A militia-backed effort to oust a Republican Shasta County supervisor appears headed for success after Tuesday’s election, and San Franciscans may soon remove three flaming lefties from the city’s school board.

Those instances, however, may be the exception to a recent nationwide pattern in which more recall attempts failed than succeeded. That’s the first time that has happened since Joshua Spivak, a blogger and one-man clearinghouse on recall politics, began tracking such elections a decade ago.

Typically, about a quarter to a third of recall attempts reach the ballot. Of those, 60% result in removal of a targeted officeholder, according to Spivak’s research. Another 6% of those beleaguered lawmakers resign.

But in 2021, in what Spivak called “the big flop,” only 66 of 609 attempts reached the ballot. And just 26 lawmakers were removed from office.

Most of the efforts were rooted in opposition to coronavirus-related restrictions, such as lockdowns and mask mandates.

“The results, as can be seen by both the failure to get signatures and the failure to actually win elections, [may be] viewed as effectively an endorsement of the restrictions,” Spivak wrote on his blog.

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In California, voters have long had an ambivalent relationship with the notion of direct democracy and, for that matter, their elected officials.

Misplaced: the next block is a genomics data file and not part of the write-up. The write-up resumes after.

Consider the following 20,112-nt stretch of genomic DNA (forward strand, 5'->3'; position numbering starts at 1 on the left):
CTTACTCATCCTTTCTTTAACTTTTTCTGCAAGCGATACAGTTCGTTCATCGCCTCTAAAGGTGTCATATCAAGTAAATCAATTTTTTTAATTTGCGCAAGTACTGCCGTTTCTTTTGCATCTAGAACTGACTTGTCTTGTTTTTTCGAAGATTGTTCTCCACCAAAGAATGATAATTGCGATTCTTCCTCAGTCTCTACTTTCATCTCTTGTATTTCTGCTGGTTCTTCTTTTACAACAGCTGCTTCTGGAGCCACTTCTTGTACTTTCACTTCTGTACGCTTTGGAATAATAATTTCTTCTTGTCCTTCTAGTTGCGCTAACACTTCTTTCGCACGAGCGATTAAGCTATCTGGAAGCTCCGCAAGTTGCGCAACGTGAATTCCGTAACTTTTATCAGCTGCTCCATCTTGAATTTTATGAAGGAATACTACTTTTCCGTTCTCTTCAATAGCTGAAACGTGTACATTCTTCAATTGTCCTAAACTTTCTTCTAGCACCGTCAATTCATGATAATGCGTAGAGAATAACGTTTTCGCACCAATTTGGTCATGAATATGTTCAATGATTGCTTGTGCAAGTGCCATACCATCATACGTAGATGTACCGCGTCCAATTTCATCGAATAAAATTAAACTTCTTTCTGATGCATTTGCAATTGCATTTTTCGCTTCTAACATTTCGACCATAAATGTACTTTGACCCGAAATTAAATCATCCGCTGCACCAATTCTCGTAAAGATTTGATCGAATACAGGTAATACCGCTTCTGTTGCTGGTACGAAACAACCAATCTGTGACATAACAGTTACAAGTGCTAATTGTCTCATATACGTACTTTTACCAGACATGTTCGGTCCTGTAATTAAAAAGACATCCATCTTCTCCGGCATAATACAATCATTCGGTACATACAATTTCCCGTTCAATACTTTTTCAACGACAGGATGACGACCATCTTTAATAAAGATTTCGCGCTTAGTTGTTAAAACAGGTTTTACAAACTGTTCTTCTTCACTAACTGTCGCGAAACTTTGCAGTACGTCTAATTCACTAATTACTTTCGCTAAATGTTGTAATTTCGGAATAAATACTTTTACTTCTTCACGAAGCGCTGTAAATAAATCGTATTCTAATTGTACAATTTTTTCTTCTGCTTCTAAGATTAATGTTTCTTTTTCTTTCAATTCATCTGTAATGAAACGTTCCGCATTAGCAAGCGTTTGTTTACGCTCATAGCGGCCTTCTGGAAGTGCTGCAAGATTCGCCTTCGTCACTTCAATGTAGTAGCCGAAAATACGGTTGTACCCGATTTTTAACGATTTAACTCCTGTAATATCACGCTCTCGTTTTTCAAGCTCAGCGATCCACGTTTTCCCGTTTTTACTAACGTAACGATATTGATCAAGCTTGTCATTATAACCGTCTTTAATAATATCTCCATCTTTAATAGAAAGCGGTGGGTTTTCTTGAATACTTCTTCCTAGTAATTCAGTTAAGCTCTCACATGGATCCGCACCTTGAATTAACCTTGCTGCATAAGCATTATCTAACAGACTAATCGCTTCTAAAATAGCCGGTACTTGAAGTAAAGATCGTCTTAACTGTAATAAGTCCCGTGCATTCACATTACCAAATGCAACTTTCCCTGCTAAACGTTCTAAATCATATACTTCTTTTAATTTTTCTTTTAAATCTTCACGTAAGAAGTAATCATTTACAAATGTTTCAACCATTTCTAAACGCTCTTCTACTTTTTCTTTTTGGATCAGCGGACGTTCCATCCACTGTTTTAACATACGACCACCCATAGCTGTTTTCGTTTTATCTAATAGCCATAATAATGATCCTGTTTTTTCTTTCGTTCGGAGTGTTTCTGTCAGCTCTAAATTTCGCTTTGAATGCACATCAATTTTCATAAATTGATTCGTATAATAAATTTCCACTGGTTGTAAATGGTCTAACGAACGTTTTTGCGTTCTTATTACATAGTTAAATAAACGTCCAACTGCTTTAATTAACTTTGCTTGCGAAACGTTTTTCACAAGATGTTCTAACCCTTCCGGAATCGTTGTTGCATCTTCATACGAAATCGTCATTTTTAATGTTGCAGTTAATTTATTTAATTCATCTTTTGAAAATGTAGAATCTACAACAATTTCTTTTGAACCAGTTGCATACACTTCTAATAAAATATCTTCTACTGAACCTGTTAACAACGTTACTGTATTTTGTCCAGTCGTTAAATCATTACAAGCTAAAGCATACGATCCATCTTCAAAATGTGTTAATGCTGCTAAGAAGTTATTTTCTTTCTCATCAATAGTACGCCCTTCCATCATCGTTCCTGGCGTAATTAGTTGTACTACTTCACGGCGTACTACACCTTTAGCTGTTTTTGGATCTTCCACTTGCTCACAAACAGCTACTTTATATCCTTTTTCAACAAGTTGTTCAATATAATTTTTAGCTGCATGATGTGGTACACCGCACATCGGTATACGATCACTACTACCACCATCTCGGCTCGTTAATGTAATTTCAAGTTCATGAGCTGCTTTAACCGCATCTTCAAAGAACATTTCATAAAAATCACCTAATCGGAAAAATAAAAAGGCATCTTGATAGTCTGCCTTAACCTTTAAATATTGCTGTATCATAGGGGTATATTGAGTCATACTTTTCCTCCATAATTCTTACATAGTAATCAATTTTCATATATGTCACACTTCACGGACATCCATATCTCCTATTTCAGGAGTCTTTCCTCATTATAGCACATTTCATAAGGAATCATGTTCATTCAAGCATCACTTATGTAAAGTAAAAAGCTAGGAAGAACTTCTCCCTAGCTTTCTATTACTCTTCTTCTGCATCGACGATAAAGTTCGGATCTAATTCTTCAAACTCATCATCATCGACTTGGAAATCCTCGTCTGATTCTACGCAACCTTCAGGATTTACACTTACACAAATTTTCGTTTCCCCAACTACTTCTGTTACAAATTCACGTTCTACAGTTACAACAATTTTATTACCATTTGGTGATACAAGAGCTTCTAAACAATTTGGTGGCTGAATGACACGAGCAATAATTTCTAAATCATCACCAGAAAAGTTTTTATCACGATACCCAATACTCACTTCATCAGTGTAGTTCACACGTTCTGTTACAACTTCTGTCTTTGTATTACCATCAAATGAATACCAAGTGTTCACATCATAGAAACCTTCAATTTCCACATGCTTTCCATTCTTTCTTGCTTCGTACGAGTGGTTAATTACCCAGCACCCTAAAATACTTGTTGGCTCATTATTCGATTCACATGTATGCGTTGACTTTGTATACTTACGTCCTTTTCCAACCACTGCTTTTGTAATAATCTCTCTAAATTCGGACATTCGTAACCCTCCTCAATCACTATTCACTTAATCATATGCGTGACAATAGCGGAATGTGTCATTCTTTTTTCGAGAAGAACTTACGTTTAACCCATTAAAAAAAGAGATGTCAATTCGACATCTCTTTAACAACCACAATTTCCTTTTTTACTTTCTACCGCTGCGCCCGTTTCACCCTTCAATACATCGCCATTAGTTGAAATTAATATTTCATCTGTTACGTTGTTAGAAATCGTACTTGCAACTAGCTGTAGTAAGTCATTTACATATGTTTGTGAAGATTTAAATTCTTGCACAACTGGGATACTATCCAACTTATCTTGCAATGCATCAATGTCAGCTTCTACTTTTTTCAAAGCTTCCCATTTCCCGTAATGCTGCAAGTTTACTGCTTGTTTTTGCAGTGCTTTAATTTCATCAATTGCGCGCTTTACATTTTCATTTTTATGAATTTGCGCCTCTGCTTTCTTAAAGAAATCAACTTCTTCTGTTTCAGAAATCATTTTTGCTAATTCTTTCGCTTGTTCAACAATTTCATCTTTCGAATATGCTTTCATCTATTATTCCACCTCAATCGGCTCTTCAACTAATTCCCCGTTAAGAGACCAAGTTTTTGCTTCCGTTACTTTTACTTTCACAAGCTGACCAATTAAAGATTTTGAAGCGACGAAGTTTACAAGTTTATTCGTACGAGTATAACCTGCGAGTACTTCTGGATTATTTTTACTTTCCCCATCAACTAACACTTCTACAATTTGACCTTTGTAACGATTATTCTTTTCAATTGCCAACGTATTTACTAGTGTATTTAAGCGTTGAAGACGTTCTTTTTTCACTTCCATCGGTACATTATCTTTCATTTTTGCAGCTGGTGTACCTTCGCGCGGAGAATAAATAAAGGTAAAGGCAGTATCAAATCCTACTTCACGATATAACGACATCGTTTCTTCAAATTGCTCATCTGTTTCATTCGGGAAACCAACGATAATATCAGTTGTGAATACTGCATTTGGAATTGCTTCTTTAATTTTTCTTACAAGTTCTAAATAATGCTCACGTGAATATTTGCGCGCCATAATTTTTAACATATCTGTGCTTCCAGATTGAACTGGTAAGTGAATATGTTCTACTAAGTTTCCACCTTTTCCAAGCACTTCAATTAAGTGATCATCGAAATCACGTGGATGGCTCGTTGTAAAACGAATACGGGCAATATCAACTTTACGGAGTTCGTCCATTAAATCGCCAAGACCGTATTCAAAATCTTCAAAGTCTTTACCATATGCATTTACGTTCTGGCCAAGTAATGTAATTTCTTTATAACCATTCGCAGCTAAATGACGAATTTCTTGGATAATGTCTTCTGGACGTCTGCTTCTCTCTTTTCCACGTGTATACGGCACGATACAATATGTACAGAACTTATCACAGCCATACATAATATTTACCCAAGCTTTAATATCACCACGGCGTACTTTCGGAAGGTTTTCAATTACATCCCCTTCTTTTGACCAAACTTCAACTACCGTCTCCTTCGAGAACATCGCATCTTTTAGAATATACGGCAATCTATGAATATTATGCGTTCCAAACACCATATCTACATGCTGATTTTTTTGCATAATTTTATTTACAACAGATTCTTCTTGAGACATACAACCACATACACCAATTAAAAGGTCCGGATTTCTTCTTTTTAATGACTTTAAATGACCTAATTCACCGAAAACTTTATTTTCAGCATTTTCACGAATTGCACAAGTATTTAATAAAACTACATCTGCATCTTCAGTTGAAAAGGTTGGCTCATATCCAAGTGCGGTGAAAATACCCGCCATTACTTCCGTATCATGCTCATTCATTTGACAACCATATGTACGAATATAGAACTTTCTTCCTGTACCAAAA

The initiative, referendum and recall were all birthed about a century ago as part of the Progressive movement, which sought to rein in the special interests running roughshod over Sacramento by handing voters the tools to pass laws, override lawmakers and oust them between regular elections if they choose.

Many appreciate the do-it-yourself approach to government, at least some of the time. But there is also an undercurrent of annoyance if voters are summoned too often to the polls, as in why am I being asked to do the work lawmakers are supposed to do?

“Californians are happy to take matters in their own hands. That’s the state’s libertarian streak,” said Darry Sragow, a veteran California campaign strategist. But at the same time, “People want to be left alone to just live their lives.”

There was a time, starting in 2002, when — between a recall, a special election and the regular campaign calendar — California held elections for several years running. Voter fatigue became a thing.

Recalls should be reserved for instances of corruption or malfeasance in which prosecutors fail to act, or law-breaking officeholders refuse to step aside. They shouldn’t become a way to short-circuit the political process simply because the losing side doesn’t like the outcome of an election, or someone from the other party holds office.

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If last year’s failed effort has given California voters second thoughts about the recall and makes it less likely we go through another costly and time-wasting campaign exercise, that’s a positive development.

One election every two years is plenty.